Fisheries and Land Resources

Forestry and Agrifoods

Tamarack

tamarack.jpg

Leaves

  • about 2.5 cm. long
  • slender, flexible leaves in clusters of 10 to 20 arranged spirals
  • light green in color, turning yellow and shedding in autumn

Cones

  • cm. long erect and brown colored with about 20 thin smooth scales
  • maturing and opening during autumn, shedding the second season

Bark

  • a thin, smooth bluish-grey on young trees becoming rough with small, flat, reddish-brown scales when mature

General

  • a heavy, strong softwood
  • tamarack makes good railway ties, posts an poles, but due to attacks by the larch sawfly, its commercial importance has decreased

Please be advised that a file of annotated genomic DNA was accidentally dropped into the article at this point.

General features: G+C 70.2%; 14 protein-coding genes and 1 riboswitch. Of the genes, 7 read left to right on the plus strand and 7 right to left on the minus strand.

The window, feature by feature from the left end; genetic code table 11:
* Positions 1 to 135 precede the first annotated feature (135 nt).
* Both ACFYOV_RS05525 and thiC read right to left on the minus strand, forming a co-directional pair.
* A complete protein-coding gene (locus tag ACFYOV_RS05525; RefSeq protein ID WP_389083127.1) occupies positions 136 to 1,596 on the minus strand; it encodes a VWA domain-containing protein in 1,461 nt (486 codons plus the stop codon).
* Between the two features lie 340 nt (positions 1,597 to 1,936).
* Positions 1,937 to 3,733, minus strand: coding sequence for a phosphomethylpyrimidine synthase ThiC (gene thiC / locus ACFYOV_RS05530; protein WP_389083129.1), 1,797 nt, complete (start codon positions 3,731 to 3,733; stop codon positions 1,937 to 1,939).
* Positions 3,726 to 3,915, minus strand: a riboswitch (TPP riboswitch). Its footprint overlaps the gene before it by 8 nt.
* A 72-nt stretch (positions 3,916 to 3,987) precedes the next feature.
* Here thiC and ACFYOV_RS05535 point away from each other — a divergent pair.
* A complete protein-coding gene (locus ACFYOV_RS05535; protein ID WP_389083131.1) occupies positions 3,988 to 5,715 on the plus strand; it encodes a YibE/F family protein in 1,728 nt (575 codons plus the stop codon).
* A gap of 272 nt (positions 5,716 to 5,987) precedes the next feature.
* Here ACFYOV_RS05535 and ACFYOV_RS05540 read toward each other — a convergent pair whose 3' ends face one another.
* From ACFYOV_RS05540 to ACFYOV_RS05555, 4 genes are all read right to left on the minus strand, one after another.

• found mostly in swampy, wet places, it often grows with Black Spruce and Balsam Fir and can grow up to 12 m. with a 30 cm. diameter
  • it is characterized by the deciduous nature of its needles
  • in parts of Newfoundland, particularly the Avalon Peninsula, Tamarack, more commonly called Juniper or Eastern Larch, leans to the east due to the prevailing westerly winds

 

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